Natural light also affects our circadian rhythms (as it’s designed to!), so make sure you use blackout window coverings during the hours you want to be asleep. The darker the room, the better the sleep.

More on this in this podcast episode: Biohacking for Moms, with Dave Asprey

4. Stop catastrophizing a bad night. 

When you’re anxious about falling asleep, your body produces stress hormones that make it harder. Work to shake off the negative associations you have with sleep. Teach your brain not to catastrophize a bad night’s sleep. Finding the silver lining and telling yourself that lost sleep one night will only make it easier to sleep the next night. 👊

5. Change your response to late-night worry. 

“Between stimulus and response, there is a space. In that space lies our freedom and our power to choose our response. In our response lies our growth and our happiness.” Victor Frankl

When you notice that first worry cross your mind, think of it as the stimulus. Try to pause right there, in that space, and mindfully choose your response. You can choose to play out your worry in your mind—to let it snowball into so much more—OR you can choose to accept the thought and then let it drift by.

This excellent article from Mindful.org recommends trying diaphragmatic breathing (also called belly breathing) in that moment because it regulates irregular breathing patterns that often accompany worry and anxiety, and it resembles the breathing we naturally do when we’re asleep.

6. Ask your doctor about taking a magnesium supplement half an hour before bed.

Is it just me, or is everyone talking about magnesium lately? Maybe it really is just me and my over-researching tendencies. 😉 But literally the other day I was on a cycle bike in the gym and overhead two women talking about magnesium before bed. (Naturally, I jumped in on their convo.)

It goes without saying, I hope, that I’m not a medical professional and you should talk to someone you trust before starting, but research has shown that even a marginal lack of magnesium in the body can prevent the brain from settling down at night.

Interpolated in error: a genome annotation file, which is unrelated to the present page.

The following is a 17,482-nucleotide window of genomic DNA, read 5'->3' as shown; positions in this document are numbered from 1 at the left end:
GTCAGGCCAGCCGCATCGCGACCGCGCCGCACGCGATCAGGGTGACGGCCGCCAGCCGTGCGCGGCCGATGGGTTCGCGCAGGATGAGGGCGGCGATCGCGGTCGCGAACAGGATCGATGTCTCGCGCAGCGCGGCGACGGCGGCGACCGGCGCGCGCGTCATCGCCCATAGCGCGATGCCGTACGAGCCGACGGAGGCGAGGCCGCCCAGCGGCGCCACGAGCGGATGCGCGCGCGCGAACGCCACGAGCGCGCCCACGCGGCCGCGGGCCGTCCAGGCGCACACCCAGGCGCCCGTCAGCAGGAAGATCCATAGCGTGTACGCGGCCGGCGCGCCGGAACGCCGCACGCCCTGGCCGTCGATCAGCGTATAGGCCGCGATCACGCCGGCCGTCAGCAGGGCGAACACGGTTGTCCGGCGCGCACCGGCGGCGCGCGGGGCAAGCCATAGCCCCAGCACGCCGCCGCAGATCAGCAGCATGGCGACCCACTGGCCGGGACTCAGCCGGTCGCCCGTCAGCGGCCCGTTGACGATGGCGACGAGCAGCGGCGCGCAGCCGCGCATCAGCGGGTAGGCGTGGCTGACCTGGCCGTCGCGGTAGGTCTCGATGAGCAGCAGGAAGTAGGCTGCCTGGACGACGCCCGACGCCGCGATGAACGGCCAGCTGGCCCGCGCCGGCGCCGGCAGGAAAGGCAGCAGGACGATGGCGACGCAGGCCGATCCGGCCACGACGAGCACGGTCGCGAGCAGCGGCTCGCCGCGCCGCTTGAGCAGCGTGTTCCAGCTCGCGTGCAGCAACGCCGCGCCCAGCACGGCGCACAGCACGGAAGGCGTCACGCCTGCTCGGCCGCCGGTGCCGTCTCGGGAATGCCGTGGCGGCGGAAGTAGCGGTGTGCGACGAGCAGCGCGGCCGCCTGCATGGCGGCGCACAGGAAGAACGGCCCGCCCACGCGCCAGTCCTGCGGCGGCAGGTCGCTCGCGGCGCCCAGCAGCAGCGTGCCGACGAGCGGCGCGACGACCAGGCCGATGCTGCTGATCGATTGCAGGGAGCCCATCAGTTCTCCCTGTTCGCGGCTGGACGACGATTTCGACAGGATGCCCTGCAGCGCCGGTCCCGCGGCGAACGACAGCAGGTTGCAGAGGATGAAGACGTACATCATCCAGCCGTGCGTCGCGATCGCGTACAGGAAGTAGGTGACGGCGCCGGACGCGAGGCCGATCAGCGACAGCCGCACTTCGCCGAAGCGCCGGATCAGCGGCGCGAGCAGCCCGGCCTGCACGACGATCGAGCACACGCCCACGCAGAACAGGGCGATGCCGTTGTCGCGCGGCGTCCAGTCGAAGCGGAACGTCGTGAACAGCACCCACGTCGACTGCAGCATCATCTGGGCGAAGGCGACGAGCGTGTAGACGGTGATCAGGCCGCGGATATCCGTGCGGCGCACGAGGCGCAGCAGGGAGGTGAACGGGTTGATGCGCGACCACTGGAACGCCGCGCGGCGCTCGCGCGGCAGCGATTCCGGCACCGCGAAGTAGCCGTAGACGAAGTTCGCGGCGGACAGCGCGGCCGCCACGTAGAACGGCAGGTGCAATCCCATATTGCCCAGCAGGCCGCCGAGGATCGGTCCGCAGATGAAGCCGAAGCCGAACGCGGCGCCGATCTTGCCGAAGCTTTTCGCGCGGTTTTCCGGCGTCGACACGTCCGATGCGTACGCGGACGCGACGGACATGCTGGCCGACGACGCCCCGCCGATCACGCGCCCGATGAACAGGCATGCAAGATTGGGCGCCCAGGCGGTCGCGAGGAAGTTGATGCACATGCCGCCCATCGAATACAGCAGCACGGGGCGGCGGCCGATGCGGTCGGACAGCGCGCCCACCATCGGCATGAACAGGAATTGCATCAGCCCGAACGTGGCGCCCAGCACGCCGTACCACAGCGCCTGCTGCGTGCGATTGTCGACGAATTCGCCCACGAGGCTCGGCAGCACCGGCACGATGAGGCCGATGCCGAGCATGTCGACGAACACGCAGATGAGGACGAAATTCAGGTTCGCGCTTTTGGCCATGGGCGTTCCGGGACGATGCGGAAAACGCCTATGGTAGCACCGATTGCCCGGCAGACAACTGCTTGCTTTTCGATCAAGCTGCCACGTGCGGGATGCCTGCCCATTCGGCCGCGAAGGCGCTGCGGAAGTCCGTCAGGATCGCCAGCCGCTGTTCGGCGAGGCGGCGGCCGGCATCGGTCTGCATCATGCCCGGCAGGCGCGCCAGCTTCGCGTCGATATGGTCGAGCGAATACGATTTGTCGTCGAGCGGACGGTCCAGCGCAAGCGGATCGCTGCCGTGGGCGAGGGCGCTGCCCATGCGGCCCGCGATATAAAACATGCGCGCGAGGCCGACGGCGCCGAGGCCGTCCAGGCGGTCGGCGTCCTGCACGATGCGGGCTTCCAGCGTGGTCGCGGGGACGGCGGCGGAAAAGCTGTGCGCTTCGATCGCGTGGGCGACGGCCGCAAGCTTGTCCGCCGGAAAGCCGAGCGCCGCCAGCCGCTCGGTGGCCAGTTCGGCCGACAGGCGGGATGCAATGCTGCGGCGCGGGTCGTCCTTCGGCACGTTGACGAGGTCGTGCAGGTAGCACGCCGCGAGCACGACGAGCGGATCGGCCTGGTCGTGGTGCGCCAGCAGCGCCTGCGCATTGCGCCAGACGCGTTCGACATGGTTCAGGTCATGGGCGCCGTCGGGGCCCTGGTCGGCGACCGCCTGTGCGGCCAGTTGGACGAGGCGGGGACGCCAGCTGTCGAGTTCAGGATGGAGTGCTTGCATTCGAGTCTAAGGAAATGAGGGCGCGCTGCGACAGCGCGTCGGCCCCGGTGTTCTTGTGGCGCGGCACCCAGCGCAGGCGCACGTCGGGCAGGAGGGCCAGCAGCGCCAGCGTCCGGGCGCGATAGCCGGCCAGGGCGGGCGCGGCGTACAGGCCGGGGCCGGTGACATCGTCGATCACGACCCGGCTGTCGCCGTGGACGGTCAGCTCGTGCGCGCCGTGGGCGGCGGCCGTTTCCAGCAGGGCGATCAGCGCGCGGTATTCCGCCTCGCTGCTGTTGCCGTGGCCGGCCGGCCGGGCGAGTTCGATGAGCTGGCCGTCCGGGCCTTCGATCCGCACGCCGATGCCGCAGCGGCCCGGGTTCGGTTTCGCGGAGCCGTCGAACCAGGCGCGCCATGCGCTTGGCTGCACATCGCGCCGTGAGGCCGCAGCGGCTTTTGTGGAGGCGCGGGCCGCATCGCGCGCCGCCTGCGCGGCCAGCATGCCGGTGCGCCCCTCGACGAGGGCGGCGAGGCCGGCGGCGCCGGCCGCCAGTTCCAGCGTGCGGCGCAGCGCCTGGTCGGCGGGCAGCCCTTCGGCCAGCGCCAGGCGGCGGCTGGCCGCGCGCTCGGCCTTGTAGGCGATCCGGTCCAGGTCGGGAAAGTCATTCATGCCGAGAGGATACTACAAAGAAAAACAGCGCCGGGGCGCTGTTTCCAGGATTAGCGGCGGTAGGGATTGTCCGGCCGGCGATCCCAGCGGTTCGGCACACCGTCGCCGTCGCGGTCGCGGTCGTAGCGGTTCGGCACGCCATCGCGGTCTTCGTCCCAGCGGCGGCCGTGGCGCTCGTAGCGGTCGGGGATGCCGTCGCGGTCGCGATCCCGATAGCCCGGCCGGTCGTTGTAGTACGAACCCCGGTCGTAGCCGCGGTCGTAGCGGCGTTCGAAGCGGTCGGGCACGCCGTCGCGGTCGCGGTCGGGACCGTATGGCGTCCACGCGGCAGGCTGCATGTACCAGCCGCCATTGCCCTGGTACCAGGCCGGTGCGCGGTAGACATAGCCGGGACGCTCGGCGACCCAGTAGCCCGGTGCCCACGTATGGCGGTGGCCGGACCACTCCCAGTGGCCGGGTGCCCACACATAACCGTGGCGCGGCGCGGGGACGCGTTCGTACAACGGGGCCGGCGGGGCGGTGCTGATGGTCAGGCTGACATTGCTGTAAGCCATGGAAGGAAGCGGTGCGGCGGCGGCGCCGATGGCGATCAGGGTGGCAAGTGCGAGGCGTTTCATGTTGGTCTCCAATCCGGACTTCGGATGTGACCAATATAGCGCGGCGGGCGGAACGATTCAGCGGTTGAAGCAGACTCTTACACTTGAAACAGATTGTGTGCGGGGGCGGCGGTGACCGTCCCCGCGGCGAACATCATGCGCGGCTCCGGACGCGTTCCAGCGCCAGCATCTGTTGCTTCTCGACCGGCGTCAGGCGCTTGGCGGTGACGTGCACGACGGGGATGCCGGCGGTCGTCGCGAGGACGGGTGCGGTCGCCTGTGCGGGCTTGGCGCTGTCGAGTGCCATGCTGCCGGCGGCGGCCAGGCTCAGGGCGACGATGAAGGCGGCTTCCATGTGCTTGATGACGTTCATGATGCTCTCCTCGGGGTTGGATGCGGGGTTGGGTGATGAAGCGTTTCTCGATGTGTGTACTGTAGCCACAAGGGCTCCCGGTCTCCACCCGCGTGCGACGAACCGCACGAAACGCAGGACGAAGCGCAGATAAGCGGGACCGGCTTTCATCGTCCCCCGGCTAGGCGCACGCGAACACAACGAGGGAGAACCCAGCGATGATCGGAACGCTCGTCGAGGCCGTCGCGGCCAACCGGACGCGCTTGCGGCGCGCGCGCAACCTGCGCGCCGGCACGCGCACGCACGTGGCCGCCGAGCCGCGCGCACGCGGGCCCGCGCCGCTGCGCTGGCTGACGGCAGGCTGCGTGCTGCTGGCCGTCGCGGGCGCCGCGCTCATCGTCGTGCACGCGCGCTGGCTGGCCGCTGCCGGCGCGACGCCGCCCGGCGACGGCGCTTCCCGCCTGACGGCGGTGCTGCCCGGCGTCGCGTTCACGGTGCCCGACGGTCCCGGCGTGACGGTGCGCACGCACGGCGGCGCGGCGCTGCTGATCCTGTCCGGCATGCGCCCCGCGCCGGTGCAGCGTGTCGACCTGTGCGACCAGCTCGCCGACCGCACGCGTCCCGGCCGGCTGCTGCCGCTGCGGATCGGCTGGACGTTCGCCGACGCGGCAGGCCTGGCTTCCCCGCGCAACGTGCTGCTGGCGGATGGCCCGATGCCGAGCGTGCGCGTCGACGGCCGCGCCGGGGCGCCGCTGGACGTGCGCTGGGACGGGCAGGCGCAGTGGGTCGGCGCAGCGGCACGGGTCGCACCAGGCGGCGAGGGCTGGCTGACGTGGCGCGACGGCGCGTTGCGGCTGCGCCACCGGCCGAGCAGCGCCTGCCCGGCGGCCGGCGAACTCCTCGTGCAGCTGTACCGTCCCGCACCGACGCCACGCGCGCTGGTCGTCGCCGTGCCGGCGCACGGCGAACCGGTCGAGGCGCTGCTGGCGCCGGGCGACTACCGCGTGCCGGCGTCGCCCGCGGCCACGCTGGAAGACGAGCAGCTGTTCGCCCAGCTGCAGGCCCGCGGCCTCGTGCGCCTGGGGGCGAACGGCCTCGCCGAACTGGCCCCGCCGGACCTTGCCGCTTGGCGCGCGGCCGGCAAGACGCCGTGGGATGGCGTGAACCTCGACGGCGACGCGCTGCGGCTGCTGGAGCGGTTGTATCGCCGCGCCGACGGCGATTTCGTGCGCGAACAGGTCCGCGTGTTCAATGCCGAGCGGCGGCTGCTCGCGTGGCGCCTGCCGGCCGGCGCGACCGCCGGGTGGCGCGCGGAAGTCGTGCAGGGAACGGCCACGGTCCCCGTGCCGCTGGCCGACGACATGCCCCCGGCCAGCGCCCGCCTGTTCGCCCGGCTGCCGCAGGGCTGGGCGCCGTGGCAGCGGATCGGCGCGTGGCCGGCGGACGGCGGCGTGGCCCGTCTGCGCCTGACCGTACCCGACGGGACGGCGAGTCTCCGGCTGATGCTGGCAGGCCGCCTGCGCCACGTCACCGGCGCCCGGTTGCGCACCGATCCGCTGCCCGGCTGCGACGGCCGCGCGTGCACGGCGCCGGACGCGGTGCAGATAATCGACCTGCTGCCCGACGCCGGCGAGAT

Well & Good: The All-Natural Sleep Aid You Need to Know About

7. If you find yourself unable to fall asleep, don’t continue tossing and turning; get up instead. 

Don’t stay in bed letting your brain run relentlessly. And definitely don’t turn on your blue-lit screens in the middle of the darkness. Get up and do something mindless for twenty minutes or until you start to feel drowsy. Then get back into bed.

This also helps you prevent associating your bed with negative feelings—the frustration of watching the clock and counting down the hours until it’s time for you to get up.

Wishing you all the best as you move toward better sleep! If you have an extra second, let us know in the comments if this has been a struggle for you—and what has helped!  

If you’re interested in completely re-vamping your nightly wind-down routine, check out our 7-day challenge:

Design a Soul-Filling Bedtime Routine

Better nights (and days!) are calling! I promise, you won’t regret it.


  • Reply
    March 14, 2018 at 7:47 pm

    I’m reading this after California just had daylight savings time (we lost an hour of sleep!) and I’ve been struggling with getting to bed at a decent hour. Once the clock hits 10 pm and I can’t fall asleep all I can think about is how I NEED to fall asleep and the waves of worry rush in. Thanks for your tips!

    • Reply
      Erica Layne
      March 15, 2018 at 4:50 pm

      I’m glad it’s not just me, Bree! And whyyyyy, Daylight Savings, why?!